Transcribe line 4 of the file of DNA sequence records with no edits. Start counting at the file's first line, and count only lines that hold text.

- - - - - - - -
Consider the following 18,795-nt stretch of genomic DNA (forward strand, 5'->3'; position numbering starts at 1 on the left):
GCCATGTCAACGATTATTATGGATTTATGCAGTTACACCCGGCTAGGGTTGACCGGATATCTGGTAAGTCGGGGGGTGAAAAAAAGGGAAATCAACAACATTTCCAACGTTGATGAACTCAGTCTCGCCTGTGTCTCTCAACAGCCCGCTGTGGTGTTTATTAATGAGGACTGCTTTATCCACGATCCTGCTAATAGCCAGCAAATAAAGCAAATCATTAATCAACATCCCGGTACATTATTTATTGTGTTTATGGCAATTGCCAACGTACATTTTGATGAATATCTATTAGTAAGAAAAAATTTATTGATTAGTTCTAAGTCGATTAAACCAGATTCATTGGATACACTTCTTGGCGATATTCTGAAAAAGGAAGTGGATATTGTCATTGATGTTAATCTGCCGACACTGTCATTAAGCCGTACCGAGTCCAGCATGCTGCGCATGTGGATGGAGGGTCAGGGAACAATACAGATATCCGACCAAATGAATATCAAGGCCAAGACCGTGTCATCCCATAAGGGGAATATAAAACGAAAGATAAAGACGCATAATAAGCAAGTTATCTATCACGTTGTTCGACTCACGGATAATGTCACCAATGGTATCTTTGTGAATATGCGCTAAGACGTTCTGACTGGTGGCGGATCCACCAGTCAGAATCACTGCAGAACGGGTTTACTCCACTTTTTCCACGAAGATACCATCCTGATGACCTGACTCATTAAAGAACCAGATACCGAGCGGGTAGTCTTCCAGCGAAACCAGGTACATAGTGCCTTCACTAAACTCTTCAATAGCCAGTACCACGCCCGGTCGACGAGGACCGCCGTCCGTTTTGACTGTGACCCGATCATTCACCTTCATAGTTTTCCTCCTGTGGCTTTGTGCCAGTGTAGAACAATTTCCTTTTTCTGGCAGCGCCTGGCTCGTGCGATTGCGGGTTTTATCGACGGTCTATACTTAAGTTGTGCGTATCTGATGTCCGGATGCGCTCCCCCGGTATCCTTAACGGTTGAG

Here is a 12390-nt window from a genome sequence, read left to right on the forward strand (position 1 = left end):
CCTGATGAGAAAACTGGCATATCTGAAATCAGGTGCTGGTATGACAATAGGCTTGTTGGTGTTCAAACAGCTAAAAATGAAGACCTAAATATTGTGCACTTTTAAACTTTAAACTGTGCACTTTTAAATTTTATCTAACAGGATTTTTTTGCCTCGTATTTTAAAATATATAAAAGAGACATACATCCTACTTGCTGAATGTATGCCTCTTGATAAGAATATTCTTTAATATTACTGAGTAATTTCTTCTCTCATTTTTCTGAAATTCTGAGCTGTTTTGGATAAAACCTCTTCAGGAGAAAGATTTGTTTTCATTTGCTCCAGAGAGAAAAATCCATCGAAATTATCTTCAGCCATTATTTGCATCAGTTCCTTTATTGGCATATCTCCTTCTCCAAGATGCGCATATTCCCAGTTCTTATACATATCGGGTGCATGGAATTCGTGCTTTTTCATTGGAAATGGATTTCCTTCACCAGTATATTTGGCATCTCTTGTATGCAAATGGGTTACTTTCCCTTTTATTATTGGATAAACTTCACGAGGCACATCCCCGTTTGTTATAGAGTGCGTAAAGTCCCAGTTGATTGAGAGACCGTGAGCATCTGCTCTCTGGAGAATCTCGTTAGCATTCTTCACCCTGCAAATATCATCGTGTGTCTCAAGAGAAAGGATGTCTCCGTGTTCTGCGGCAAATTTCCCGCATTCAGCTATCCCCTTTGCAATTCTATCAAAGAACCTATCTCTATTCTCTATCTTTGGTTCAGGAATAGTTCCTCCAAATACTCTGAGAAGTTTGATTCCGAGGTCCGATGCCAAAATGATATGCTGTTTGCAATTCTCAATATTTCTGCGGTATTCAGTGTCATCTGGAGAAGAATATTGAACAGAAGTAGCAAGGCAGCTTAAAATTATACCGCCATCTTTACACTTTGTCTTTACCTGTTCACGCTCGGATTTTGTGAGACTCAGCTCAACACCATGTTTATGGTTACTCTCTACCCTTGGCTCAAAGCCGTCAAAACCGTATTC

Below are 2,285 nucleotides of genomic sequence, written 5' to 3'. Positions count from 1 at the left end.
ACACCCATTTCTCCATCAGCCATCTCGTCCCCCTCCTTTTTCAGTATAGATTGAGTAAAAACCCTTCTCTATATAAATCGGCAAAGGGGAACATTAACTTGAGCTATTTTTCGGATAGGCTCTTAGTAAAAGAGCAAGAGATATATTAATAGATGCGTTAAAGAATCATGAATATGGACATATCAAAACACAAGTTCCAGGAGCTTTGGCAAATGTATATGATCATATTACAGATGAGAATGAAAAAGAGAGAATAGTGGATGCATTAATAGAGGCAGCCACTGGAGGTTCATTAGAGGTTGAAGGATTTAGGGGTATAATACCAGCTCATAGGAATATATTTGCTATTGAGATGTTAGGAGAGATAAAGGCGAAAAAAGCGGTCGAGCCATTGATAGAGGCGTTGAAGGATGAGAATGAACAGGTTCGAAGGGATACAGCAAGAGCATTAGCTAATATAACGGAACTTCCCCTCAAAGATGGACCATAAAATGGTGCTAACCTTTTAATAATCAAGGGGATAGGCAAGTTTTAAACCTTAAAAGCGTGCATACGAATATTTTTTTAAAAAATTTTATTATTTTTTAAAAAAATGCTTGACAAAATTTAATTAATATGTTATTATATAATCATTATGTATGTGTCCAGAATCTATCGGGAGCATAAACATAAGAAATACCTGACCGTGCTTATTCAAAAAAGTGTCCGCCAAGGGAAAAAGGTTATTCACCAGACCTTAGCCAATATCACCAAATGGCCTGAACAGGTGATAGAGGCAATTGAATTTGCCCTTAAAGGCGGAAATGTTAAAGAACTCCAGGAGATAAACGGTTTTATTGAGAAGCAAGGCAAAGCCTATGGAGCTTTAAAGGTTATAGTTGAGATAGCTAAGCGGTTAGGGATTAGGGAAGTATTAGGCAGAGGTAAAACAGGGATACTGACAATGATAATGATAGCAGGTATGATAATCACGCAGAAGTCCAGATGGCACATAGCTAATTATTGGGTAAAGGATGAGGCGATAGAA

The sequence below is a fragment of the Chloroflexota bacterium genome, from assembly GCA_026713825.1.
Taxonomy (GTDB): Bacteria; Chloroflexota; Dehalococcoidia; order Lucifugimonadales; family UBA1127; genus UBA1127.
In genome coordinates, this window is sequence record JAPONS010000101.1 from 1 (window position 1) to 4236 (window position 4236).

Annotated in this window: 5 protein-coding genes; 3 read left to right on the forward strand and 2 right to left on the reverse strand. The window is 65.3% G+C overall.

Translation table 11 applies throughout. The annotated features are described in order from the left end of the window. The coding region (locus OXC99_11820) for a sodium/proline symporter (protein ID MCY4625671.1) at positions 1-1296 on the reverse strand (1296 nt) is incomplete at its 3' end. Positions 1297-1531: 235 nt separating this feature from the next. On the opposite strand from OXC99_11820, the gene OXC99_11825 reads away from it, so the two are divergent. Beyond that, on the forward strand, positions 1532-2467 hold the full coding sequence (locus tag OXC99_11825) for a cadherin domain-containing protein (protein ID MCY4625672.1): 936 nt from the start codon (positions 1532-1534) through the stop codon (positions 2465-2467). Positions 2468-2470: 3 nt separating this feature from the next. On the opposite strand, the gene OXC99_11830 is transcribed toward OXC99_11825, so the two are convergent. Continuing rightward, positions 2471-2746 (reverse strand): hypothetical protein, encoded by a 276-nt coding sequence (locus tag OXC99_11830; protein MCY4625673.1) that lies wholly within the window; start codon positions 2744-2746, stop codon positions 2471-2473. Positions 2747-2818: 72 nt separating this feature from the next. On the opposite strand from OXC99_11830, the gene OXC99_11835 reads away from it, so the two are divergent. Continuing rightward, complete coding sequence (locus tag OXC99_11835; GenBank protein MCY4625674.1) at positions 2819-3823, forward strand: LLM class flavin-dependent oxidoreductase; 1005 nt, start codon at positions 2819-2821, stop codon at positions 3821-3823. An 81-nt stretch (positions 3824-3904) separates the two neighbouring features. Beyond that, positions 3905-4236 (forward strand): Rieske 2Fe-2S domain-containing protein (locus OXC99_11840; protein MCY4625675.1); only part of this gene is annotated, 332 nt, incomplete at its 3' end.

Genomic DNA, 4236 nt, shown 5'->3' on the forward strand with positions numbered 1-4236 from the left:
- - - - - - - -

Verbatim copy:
CCTGATGAGAAAACTGGCATATCTGAAATCAGGTGCTGGTATGACAATAGGCTTGTTGGTGTTCAAACAGCTAAAAATGAAGACCTAAATATTGTGCACTTTTAAACTTTAAACTGTGCACTTTTAAATTTTATCTAACAGGATTTTTTTGCCTCGTATTTTAAAATATATAAAAGAGACATACATCCTACTTGCTGAATGTATGCCTCTTGATAAGAATATTCTTTAATATTACTGAGTAATTTCTTCTCTCATTTTTCTGAAATTCTGAGCTGTTTTGGATAAAACCTCTTCAGGAGAAAGATTTGTTTTCATTTGCTCCAGAGAGAAAAATCCATCGAAATTATCTTCAGCCATTATTTGCATCAGTTCCTTTATTGGCATATCTCCTTCTCCAAGATGCGCATATTCCCAGTTCTTATACATATCGGGTGCATGGAATTCGTGCTTTTTCATTGGAAATGGATTTCCTTCACCAGTATATTTGGCATCTCTTGTATGCAAATGGGTTACTTTCCCTTTTATTATTGGATAAACTTCACGAGGCACATCCCCGTTTGTTATAGAGTGCGTAAAGTCCCAGTTGATTGAGAGACCGTGAGCATCTGCTCTCTGGAGAATCTCGTTAGCATTCTTCACCCTGCAAATATCATCGTGTGTCTCAAGAGAAAGGATGTCTCCGTGTTCTGCGGCAAATTTCCCGCATTCAGCTATCCCCTTTGCAATTCTATCAAAGAACCTATCTCTATTCTCTATCTTTGGTTCAGGAATAGTTCCTCCAAATACTCTGAGAAGTTTGATTCCGAGGTCCGATGCCAAAATGATATGCTGTTTGCAATTCTCAATATTTCTGCGGTATTCAGTGTCATCTGGAGAAGAATATTGAACAGAAGTAGCAAGGCAGCTTAAAATTATACCGCCATCTTTACACTTTGTCTTTACCTGTTCACGCTCGGATTTTGTGAGACTCAGCTCAACACCATGTTTATGGTTACTCTCTACCCTTGGCTCAAAGCCGTCAAAACCGTATTC